Sequential Distalisation

Is sequential distalisation predictable?

Before the use of aligners, Class II correction by upper distalisation was a difficult strategy to apply. Most cases were solved with Class II elastics. This treatment option solves the sagittal problem at the expense of mesialising the lower teeth. Due to their greater complexity, in patients where we planned to distalise, auxiliary techniques were used to increase anchorage, such as micro-screws, and/or we made the movements sequentially with coils, moving the molars, premolars and the rest of the anterior teeth step by step. But one thing was clear to us: brackets alone were not capable of distalisation.

Since we started using clear aligners, sequential distalisation has become the main method for correcting Class II cases. Watching in the ClinCheck how the teeth moved progressively until Class I was reached, led us to believe that aligners were capable of anything. Interestingly, in a survey carried out a few years ago asking orthodontists and general dentists how they corrected Class II with aligners, only 37% of the doctors surveyed said they used elastics. Clearly, the ease with which movements occur in a virtual programme can be confusing.

During the first stages of a Class II correction, when the aligners push one or two teeth distally, the force that is transmitted to the teeth will generate an opposing force of the same magnitude on the rest of the arch. The greater the number of teeth we push, the greater this effect will be.

Lateral view of Class II malocclusion. A. Full Class II. B. Half Class II.

In early studies on molar distalisation, researchers claimed that it was one of the most predictable movements with aligners, reaching figures above 80%. I ask you the following question: does the predictability of molar distalisation guarantee the correction of Class II? The answer can be found in the article published by Taffarel et al.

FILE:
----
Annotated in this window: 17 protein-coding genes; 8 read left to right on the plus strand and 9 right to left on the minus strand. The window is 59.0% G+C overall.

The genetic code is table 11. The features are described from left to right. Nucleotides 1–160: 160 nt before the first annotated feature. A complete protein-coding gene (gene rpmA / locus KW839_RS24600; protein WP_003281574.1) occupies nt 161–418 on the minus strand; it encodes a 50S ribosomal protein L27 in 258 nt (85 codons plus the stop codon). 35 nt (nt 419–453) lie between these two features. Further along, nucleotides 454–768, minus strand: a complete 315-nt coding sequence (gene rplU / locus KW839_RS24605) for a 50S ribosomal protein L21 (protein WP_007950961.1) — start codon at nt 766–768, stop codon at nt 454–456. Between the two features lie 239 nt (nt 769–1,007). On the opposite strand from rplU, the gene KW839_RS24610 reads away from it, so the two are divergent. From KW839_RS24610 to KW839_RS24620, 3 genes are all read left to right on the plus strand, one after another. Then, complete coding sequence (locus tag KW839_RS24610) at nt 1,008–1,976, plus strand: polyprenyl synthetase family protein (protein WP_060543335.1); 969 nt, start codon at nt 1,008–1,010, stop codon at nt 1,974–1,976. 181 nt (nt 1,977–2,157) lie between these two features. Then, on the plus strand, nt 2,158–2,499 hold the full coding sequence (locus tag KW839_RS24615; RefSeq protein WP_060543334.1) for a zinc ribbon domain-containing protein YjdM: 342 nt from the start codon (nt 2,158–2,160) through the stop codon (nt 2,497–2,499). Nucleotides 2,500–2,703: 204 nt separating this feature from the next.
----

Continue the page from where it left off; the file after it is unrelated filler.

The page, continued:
Distalising molars requires anchorage to avoid the opposing force that is produced when the aligner pushes the teeth distally. This anchorage can be either elastics or mini-screws. Relying solely on aligners to correct Class II will result in unwanted movements. Let's take the best-case scenario: We distalise the molars achieving 88% of the planned movement, but... what will happen when premolars and the rest of the anterior teeth are distalised?

Molars are not going to provide sufficient anchorage to retract all those teeth, even if the movements are done sequentially. Moreover, if proper anchorage is not used, some of the molar distalisation that we have achieved may be lost when all those teeth are retruded. That's why most of us have seen patients who were in molar Class I end up in Class II by the final stage of the phase. Whether it was because of this loss of posterior anchorage, lack of collaboration or unwanted occlusal contacts, distalisation did not occur as planned.

For this reason, when distalisation is performed, it must be understood that ClinCheck does not always represent the final position of the teeth. This programme is used to plan the forces we are going to apply to the teeth. Like brackets, aligners are not designed to make all the movements on their own. Therefore, when we detect that the force system we have planned is not optimal to achieve our objectives, we must assess which auxiliary elements we need to complete this system effectively and achieve the desired final position.

Ta ffarel IA et al. Distalization of maxillary molars with Invisalign aligners in nonextraction patients with Class II malocclusion. Am J Orthod Dentofacial Orthop 2022;162:e176-e182.

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